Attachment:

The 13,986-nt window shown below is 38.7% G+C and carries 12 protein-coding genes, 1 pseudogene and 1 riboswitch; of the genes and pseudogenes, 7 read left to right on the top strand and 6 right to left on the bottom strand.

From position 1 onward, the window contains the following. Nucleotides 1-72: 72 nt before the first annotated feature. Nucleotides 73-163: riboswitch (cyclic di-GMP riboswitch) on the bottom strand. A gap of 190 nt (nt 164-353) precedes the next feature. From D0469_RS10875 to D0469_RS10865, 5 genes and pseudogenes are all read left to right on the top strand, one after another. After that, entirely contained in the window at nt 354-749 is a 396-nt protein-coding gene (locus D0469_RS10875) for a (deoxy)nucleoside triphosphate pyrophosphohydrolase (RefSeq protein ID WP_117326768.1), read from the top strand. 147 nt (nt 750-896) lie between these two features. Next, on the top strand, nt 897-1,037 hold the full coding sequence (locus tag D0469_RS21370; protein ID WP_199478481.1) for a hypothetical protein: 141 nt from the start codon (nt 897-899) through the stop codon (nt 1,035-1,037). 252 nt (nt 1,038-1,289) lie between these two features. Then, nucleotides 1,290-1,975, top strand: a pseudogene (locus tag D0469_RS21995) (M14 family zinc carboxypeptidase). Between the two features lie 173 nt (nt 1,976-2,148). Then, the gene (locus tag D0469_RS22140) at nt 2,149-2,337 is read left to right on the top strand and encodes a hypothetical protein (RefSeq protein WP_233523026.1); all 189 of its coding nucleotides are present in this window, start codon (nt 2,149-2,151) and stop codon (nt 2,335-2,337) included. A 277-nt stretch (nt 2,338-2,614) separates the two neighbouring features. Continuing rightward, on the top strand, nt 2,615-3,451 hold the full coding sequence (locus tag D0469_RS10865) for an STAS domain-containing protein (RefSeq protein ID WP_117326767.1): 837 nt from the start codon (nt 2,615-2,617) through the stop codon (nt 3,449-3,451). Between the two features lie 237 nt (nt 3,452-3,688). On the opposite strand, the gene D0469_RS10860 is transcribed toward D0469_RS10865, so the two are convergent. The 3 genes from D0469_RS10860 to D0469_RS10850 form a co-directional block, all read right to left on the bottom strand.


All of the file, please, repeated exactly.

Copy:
The 13,986-nt window shown below is 38.7% G+C and carries 12 protein-coding genes, 1 pseudogene and 1 riboswitch; of the genes and pseudogenes, 7 read left to right on the top strand and 6 right to left on the bottom strand.

From position 1 onward, the window contains the following. Nucleotides 1-72: 72 nt before the first annotated feature. Nucleotides 73-163: riboswitch (cyclic di-GMP riboswitch) on the bottom strand. A gap of 190 nt (nt 164-353) precedes the next feature. From D0469_RS10875 to D0469_RS10865, 5 genes and pseudogenes are all read left to right on the top strand, one after another. After that, entirely contained in the window at nt 354-749 is a 396-nt protein-coding gene (locus D0469_RS10875) for a (deoxy)nucleoside triphosphate pyrophosphohydrolase (RefSeq protein ID WP_117326768.1), read from the top strand. 147 nt (nt 750-896) lie between these two features. Next, on the top strand, nt 897-1,037 hold the full coding sequence (locus tag D0469_RS21370; protein ID WP_199478481.1) for a hypothetical protein: 141 nt from the start codon (nt 897-899) through the stop codon (nt 1,035-1,037). 252 nt (nt 1,038-1,289) lie between these two features. Then, nucleotides 1,290-1,975, top strand: a pseudogene (locus tag D0469_RS21995) (M14 family zinc carboxypeptidase). Between the two features lie 173 nt (nt 1,976-2,148). Then, the gene (locus tag D0469_RS22140) at nt 2,149-2,337 is read left to right on the top strand and encodes a hypothetical protein (RefSeq protein WP_233523026.1); all 189 of its coding nucleotides are present in this window, start codon (nt 2,149-2,151) and stop codon (nt 2,335-2,337) included. A 277-nt stretch (nt 2,338-2,614) separates the two neighbouring features. Continuing rightward, on the top strand, nt 2,615-3,451 hold the full coding sequence (locus tag D0469_RS10865) for an STAS domain-containing protein (RefSeq protein ID WP_117326767.1): 837 nt from the start codon (nt 2,615-2,617) through the stop codon (nt 3,449-3,451). Between the two features lie 237 nt (nt 3,452-3,688). On the opposite strand, the gene D0469_RS10860 is transcribed toward D0469_RS10865, so the two are convergent. The 3 genes from D0469_RS10860 to D0469_RS10850 form a co-directional block, all read right to left on the bottom strand.